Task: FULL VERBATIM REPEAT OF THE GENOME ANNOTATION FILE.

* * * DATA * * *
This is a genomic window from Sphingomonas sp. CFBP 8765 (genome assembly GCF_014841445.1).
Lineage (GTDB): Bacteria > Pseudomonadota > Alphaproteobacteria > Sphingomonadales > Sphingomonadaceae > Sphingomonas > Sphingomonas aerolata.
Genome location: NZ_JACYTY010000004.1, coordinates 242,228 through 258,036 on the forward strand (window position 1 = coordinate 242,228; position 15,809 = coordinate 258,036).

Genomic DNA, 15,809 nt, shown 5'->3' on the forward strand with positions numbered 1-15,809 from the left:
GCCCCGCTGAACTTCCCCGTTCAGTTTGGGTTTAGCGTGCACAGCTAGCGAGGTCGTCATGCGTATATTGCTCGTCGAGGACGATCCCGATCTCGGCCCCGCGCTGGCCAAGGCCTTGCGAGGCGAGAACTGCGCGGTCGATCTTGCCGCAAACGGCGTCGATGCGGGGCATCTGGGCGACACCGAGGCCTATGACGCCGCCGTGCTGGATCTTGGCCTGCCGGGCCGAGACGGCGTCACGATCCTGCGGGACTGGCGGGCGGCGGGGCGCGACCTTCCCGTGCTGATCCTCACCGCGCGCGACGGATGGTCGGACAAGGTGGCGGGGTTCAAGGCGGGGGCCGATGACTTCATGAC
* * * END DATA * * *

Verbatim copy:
This is a genomic window from Sphingomonas sp. CFBP 8765 (genome assembly GCF_014841445.1).
Lineage (GTDB): Bacteria > Pseudomonadota > Alphaproteobacteria > Sphingomonadales > Sphingomonadaceae > Sphingomonas > Sphingomonas aerolata.
Genome location: NZ_JACYTY010000004.1, coordinates 242,228 through 258,036 on the forward strand (window position 1 = coordinate 242,228; position 15,809 = coordinate 258,036).

Genomic DNA, 15,809 nt, shown 5'->3' on the forward strand with positions numbered 1-15,809 from the left:
GCCCCGCTGAACTTCCCCGTTCAGTTTGGGTTTAGCGTGCACAGCTAGCGAGGTCGTCATGCGTATATTGCTCGTCGAGGACGATCCCGATCTCGGCCCCGCGCTGGCCAAGGCCTTGCGAGGCGAGAACTGCGCGGTCGATCTTGCCGCAAACGGCGTCGATGCGGGGCATCTGGGCGACACCGAGGCCTATGACGCCGCCGTGCTGGATCTTGGCCTGCCGGGCCGAGACGGCGTCACGATCCTGCGGGACTGGCGGGCGGCGGGGCGCGACCTTCCCGTGCTGATCCTCACCGCGCGCGACGGATGGTCGGACAAGGTGGCGGGGTTCAAGGCGGGGGCCGATGACTTCATGAC